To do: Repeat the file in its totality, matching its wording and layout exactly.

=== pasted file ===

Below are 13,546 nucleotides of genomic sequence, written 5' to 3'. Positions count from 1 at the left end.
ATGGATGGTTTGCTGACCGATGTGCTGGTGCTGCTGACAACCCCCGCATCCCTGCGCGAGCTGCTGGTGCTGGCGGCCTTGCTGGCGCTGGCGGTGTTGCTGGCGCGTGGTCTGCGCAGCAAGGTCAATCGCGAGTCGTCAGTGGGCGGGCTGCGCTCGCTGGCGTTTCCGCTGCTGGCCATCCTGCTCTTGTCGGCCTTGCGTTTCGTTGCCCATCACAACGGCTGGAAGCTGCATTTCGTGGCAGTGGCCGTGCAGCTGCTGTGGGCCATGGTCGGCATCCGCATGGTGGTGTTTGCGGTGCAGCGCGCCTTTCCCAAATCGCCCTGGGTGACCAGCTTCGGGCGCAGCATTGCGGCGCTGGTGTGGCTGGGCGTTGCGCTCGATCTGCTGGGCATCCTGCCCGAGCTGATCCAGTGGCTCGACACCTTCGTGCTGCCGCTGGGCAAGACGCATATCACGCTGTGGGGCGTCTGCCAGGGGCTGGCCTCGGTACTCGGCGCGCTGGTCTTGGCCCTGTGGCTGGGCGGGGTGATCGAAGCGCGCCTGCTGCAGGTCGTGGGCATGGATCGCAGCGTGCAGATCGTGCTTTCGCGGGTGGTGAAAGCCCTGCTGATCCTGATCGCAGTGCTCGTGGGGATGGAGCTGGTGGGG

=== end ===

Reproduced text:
Below are 13,546 nucleotides of genomic sequence, written 5' to 3'. Positions count from 1 at the left end.
ATGGATGGTTTGCTGACCGATGTGCTGGTGCTGCTGACAACCCCCGCATCCCTGCGCGAGCTGCTGGTGCTGGCGGCCTTGCTGGCGCTGGCGGTGTTGCTGGCGCGTGGTCTGCGCAGCAAGGTCAATCGCGAGTCGTCAGTGGGCGGGCTGCGCTCGCTGGCGTTTCCGCTGCTGGCCATCCTGCTCTTGTCGGCCTTGCGTTTCGTTGCCCATCACAACGGCTGGAAGCTGCATTTCGTGGCAGTGGCCGTGCAGCTGCTGTGGGCCATGGTCGGCATCCGCATGGTGGTGTTTGCGGTGCAGCGCGCCTTTCCCAAATCGCCCTGGGTGACCAGCTTCGGGCGCAGCATTGCGGCGCTGGTGTGGCTGGGCGTTGCGCTCGATCTGCTGGGCATCCTGCCCGAGCTGATCCAGTGGCTCGACACCTTCGTGCTGCCGCTGGGCAAGACGCATATCACGCTGTGGGGCGTCTGCCAGGGGCTGGCCTCGGTACTCGGCGCGCTGGTCTTGGCCCTGTGGCTGGGCGGGGTGATCGAAGCGCGCCTGCTGCAGGTCGTGGGCATGGATCGCAGCGTGCAGATCGTGCTTTCGCGGGTGGTGAAAGCCCTGCTGATCCTGATCGCAGTGCTCGTGGGGATGGAGCTGGTGGGG